They fear mediocrity.
The thought that if I am not good enough to be extraordinary, I am not good enough to get a few thousand likes on my posts of my hobbies, has made us quitters.
So, well, there can never be anything that’s good enough, it’s that good that strives to become great. All this time, goodness too should get its due credit, from where the greatness was targeted.
We are made to believe that there are two types of people: extraordinary and ordinary. No one wants to be ordinary, which leaves us with only one option. And this option leaves us miserable and depressed.
Mediocrity is becoming a chapter of a history book.
While my grandfather’s sole purpose of cycling to another city was to watch a movie. If I were to do this today, my motive and purpose would be to set a record. To gain recognition that I have extraordinary strength that I can cycle from one city to another, that I possess extraordinary intelligence because I can read one book a day. And god forbid if I can’t, I am just another ordinary soul who has no purpose, value, or worth in this world.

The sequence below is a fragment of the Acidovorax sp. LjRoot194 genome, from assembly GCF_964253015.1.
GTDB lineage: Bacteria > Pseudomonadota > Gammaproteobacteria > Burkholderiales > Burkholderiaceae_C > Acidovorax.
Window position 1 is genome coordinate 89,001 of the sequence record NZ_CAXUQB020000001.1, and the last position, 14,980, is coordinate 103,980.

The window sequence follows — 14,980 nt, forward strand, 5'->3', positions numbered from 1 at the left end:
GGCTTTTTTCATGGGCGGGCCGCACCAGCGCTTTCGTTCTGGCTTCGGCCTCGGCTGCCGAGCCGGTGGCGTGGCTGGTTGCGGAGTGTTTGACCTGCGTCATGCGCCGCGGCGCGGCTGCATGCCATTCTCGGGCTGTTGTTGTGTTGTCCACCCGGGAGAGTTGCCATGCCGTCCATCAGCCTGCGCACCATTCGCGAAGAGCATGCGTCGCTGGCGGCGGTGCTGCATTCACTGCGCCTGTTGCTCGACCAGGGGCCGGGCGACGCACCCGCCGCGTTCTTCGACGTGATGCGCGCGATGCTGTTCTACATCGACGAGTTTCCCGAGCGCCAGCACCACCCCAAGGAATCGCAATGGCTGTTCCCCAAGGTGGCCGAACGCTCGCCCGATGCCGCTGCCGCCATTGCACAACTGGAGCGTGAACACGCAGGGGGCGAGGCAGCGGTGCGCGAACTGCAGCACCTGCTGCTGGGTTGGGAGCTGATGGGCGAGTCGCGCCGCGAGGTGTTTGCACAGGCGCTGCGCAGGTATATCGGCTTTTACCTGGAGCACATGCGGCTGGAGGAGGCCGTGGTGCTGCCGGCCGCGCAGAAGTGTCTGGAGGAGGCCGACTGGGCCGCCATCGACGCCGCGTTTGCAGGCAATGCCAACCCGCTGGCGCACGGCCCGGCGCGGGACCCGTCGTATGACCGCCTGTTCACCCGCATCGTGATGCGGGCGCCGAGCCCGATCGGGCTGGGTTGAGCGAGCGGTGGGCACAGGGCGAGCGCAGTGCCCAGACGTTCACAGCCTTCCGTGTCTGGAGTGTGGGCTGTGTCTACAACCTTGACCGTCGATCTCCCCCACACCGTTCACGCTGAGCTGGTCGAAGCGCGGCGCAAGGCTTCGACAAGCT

We tend to forget that extraordinary was also once an ordinary.
The relevance of ordinariness is long lost, it’s now a thing of past. We crave excellence, which is very much right and acceptable, but in pursuit of grabbing that excellence, we forget ourselves. We run for instant gratification, virality, influence, and money. We run to build an image of ourselves that can be praised by each and everyone who gets to know us. Halfway through it, we forget our own image. We challenge the shadows on the paths we carve.